. New Blueprint for Hawaiian Meetings Unveiled at I Mua Hawai’i Event | Northstar Meetings Group

New Blueprint for Hawaiian Meetings Unveiled at I Mua Hawai’i Event

During the virtual trade show, Meet Hawaii previewed the guide that will give planners the state's latest safety protocols, hotel openings and more.  


Hawaii’s new guidelines for meetings, conventions and incentives were outlined yesterday during I Mua Hawai’i, a virtual trade show produced for Meet Hawaii by Northstar Meetings Group. The event, which gave planners and suppliers the opportunity to meet in digital booths, was held the same day the state relaxed its mandatory 14-day quarantine order for travelers.

John Reyes, Meet Hawaii’s senior vice president and chief MCI (meetings, conventions and incentives) sales officer, shared details of theNew Hawaii MCI Blueprint,a planner information hub that will reside at meethawaii.com. The guide will be regularly updated with the latest health and safety guidelines for the state, along with real-time reopening information on hotels, restaurants, activities and attractions.  

"We're hearing from all of you [planners] that you really want to get the most current information and guidelines and what to expect. The New Hawaii MCI Blueprint is all about responding proactively, prior to you even choosing Hawaii [for upcoming events],” said Reyes. He also shared details of Hawaii’s new visitor policy, which, as of Oct. 15, allows travelers to Hawaii or between islands to avoid the state's 14-day quarantine order by providing proof of a negative Covid-19 test. The test must be completed within 72 hours prior to departure from the final leg of travel.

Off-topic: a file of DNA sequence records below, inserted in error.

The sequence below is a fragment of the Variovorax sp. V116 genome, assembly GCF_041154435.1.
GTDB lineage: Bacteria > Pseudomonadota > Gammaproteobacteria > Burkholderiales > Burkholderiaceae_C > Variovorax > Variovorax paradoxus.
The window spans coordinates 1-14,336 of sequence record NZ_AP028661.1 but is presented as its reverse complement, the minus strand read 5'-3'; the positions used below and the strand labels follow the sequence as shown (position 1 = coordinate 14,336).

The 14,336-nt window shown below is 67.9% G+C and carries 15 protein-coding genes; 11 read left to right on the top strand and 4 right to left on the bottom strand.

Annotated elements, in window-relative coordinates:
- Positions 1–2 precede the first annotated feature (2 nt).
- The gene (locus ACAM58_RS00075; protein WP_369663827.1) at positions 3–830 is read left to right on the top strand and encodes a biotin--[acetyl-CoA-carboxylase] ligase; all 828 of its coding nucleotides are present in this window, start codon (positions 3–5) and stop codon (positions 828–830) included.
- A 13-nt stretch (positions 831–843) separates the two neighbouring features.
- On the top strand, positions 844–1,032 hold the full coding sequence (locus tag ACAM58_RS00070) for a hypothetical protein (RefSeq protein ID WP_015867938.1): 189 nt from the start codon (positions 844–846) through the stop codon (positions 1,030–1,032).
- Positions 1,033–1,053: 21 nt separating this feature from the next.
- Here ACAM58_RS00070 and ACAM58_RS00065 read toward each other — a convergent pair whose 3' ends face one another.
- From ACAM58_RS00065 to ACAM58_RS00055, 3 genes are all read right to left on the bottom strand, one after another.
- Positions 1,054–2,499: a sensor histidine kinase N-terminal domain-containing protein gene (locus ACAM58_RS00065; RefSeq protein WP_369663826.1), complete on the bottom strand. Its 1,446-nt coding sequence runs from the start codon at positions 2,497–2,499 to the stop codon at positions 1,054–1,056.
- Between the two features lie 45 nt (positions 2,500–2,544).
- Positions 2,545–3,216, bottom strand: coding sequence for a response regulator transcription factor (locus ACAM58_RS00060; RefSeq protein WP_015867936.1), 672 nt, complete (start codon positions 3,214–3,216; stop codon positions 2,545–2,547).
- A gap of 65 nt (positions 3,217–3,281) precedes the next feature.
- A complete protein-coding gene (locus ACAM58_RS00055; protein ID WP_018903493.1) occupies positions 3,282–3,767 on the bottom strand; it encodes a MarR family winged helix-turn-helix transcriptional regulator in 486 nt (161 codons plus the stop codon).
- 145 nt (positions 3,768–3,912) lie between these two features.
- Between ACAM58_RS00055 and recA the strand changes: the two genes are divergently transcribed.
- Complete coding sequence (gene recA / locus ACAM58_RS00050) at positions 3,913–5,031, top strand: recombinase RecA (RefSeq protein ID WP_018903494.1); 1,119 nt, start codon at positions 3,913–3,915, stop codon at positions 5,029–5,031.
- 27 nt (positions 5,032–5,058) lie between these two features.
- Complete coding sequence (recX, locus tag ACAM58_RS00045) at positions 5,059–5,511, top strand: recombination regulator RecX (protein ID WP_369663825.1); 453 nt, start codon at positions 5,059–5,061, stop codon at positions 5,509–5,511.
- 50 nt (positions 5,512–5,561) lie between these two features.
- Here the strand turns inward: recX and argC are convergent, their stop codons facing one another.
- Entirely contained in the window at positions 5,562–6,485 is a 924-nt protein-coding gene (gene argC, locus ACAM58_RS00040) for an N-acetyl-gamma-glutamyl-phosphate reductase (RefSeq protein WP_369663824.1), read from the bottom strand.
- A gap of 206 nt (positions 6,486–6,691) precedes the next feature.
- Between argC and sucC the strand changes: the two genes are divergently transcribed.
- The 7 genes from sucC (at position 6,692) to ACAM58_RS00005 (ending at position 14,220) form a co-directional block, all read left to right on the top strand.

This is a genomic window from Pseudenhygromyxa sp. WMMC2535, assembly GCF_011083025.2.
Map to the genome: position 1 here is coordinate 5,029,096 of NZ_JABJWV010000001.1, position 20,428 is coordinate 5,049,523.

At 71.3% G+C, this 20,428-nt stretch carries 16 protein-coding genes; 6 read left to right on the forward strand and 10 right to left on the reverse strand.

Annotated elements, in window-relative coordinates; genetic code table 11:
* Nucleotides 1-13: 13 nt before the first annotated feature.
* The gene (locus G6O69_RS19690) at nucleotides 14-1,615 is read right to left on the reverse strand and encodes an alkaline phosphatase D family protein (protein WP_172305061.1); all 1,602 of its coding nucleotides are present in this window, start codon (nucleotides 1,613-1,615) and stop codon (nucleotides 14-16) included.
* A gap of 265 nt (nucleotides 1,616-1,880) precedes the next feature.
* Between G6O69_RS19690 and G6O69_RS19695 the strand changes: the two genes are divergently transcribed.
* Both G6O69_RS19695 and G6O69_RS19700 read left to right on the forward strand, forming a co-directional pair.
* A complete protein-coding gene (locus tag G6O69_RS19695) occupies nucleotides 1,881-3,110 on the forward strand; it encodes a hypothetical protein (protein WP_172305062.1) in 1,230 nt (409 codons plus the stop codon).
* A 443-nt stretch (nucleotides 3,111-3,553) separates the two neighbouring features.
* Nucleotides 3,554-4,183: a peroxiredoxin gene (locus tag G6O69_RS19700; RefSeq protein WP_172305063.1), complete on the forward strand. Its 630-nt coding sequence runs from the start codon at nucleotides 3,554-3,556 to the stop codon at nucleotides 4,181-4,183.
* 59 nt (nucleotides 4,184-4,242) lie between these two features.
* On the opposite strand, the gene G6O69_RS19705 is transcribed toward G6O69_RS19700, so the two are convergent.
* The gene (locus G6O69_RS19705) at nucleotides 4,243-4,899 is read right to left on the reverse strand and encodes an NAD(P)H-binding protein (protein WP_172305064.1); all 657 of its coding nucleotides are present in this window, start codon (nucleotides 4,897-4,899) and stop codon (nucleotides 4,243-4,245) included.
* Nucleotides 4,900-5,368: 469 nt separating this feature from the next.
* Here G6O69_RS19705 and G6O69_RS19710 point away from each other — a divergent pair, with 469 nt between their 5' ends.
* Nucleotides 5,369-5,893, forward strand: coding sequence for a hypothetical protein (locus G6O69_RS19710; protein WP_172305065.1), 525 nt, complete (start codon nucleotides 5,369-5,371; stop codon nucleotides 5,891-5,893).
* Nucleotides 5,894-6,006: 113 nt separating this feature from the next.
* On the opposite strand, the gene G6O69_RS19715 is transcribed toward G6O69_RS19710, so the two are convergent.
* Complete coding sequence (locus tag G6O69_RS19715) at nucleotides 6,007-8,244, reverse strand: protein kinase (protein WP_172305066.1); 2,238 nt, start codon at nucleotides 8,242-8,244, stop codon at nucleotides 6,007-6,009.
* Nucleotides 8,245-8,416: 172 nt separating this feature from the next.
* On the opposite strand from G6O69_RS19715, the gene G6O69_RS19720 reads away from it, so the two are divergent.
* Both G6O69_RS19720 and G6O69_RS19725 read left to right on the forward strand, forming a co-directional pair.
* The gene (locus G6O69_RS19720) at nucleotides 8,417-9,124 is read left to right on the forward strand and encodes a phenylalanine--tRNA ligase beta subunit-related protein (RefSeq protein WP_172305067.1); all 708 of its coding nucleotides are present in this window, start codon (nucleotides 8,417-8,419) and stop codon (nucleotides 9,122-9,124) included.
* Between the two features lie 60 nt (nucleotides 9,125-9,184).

The blueprint will also keep track of airline service, both from the U.S. mainland to Hawaii and among the Hawaiian Islands. "Before the pandemic, the airlines would finalize schedules up to a year in advance; the new normal is that they are finalizing their monthly schedules just a few days in advance," explained Jeffrey Eslinger, senior director, marketing insights, at the Hawaii Visitors and Convention Bureau.

Teri Orton, general manager of the Hawaii Convention Center, closed out the session by sharing details of the stringent new health and safety guidelines the venue has put into place for when it reopens. Currently the venue remains closed and a reopening date has not been set.  

Other highlights of the I Mua Hawai’i event included keynote speaker Dewitt Jones, a renowned photojournalist who spent 20 years capturing the beauty of nature and humanity for National Geographic. Through a combination of stories and photographs from his global travels, he stressed the value of focusing one’s vision on what’s right about every situation, rather than zeroing in on what’s wrong — as most people tend to do. 

"Remember to step back just a little bit from your human-centered world," he advised, "and celebrate the beauty of the world around us." That concept is at the root of Hawaiian culture, said Jones, a resident of the Hawaiian island Molokai. "Hawaiians have a wonderful lens for viewing the world. It’s called aloha. It’s one of the reasons I live here."